Permit regulations

Denali and Foraker are situated in the core zone of the national park. For these two mountains a permit is necessary; it must be applied for 60 days before the scheduled expedition beginning. The form is found online for printing. The fee is US$ 150 which is used for the ranger station. (There are also rangers at Medical Camp, and they have to be paid somehow.)

Travel to Talkeetna

General facts about travel to Alaska can be found on the separate hints page about Alaska.
Since Talkeetna is not directly on the Parks Highway, there are only two reasonable ways to get there:
a) by rail, because the railroad leads through Talkeetna. Speaking against this way: the strict baggage limit and the high prices of Alaska Railroad.
b) by shuttle service. There are several; links on the WWW see below. A price of US$ 80 per person round trip is considered usual. As far as we could find out, there are no scheduled buses.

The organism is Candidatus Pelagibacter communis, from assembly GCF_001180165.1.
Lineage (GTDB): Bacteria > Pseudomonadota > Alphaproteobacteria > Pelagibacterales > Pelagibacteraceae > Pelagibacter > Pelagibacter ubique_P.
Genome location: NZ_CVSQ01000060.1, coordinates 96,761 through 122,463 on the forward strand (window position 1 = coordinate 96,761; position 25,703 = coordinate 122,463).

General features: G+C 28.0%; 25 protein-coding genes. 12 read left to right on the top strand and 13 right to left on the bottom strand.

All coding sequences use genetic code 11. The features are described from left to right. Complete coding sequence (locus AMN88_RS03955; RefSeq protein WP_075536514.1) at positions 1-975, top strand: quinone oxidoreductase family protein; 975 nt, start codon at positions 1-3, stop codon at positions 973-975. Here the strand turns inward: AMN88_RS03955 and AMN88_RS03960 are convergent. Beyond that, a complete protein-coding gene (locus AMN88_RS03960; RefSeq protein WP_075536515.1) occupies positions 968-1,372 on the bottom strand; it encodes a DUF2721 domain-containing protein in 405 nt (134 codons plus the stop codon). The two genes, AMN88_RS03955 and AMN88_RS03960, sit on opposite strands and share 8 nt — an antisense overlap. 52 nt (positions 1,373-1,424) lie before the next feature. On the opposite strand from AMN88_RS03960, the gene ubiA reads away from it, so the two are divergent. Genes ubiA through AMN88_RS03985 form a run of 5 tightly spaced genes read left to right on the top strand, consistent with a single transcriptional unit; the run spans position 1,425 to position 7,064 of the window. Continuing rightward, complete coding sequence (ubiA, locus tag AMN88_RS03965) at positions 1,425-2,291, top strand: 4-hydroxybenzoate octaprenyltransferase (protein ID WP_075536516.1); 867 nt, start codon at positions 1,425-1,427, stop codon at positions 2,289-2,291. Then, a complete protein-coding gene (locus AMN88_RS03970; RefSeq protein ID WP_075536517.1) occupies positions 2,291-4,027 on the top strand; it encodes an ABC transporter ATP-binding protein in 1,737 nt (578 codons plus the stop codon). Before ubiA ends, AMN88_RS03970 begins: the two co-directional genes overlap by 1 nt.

Registration at the ranger station Talkeetna

The ranger station is at the end of the village. To reach it on foot: enter the village, turn left at the famous "Welcome to downtown Talkeetna" sign to the main street and trun left where nothing interesting would follow. At first the registration and payment are handled (US$ 125 per person, because $25 were already paid with the preregistration before the 60 day limit; cash or credit card). After that there is an introduction to the route and the rules at the mountain. This is meanwhile implemented as a Powerpoint presentation on a PC that is shown by a ranger, giving - depending on the alpine experience of the "clients" - more or less urgent hints. Unlike reported in earlier years, this is not a horror show but rather a well-differenciated information procedure.